Monday, December 12, 2022

Coming to Terms with Mom Dating After Dad’s Death

Understanding is the first step to acceptance, and only with acceptance can there be recovery.  ~ J.K. Rowling

A reader writes: I am having a really hard time coming to terms with my mother dating after my father's death, and how it has changed her. I am 34, her oldest of 5 kids, with 3 boys of my own, and after some recent events, I am truly worried about the future of this family and am at a loss of what to do.

 My father passed away almost a year ago now, at age 54. At the time of his diagnosis, we were told this was a non-terminal type of cancer, and he was expected to react well to treatments (which he did, at first). However, I found out later that he did get a terminal diagnosis, with less than 1 year life-expectancy, but chose not to tell the family. During this whole time, my mother was his primary care giver, taking him to treatment centers & appointments, hauling him and the wheelchair around, bathing him, at his every beck & call, and in the later months/weeks, feeding him and changing adult diapers. It was a 24/7 job, and rough time for her, to say the least. I cannot even begin to imagine what she went through during that time.

A few weeks after he passed away, my mom went to visit her sister for some much needed, and deserved, R & R. She certainly needed to get away from everything, take some time for introspection and where her life would lead her next, etc. She came back rejuvenated, started working again, and was going to group grief counseling. Over the next six months, all seemed to be going well, or as well as anyone could hope. She told me and my sisters that she "met a friend" who had lost his wife to cancer just the previous year. They had been meeting up and talking a lot for about a month, but she was worried about telling us about it. I was genuinely happy for her, so she would have someone to talk to who could empathize what she had been though and is still going through. What we didn't know is that they were actually dating and were more than just "friends," as she always put it.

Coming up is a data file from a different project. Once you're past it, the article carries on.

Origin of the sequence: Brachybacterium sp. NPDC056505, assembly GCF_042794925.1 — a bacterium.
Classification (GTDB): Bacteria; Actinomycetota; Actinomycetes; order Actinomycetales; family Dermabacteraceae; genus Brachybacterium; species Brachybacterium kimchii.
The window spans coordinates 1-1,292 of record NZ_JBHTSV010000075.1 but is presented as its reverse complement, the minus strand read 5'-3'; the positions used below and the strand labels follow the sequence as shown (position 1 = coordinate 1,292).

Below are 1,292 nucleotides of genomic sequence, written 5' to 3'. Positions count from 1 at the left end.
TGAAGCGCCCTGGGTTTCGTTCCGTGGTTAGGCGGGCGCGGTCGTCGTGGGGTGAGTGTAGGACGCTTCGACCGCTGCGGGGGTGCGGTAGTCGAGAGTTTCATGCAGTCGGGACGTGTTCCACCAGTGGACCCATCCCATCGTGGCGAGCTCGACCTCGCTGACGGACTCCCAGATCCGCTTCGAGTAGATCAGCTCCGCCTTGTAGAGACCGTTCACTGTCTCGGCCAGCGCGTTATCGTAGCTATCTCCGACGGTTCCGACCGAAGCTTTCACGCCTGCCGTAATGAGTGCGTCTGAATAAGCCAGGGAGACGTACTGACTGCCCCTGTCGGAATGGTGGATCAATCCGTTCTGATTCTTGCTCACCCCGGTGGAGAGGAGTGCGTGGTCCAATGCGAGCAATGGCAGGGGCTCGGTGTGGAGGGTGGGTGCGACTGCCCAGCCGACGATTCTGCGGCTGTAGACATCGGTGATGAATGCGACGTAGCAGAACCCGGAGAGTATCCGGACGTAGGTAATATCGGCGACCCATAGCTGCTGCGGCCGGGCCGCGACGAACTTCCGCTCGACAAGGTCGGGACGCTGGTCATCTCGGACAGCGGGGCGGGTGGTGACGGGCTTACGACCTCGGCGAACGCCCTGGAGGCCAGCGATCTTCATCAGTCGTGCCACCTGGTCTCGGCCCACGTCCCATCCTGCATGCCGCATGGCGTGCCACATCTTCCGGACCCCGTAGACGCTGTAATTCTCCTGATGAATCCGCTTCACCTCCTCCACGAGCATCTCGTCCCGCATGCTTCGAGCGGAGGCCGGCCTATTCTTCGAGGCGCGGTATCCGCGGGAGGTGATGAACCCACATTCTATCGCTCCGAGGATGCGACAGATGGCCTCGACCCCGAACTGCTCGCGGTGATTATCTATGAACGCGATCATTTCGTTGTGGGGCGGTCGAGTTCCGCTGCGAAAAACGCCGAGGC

It turns out that in the following months, she spent more and more time with him, almost every evening after work, and every weekend. She switched churches to go with him (even though we had almost grown up in this church), and was slowly alienating all of us. She went everywhere with him, and he was always with her. She brought him to any family get-togethers, or whenever she invited one of us out for lunch or just to meet somewhere, he was always there.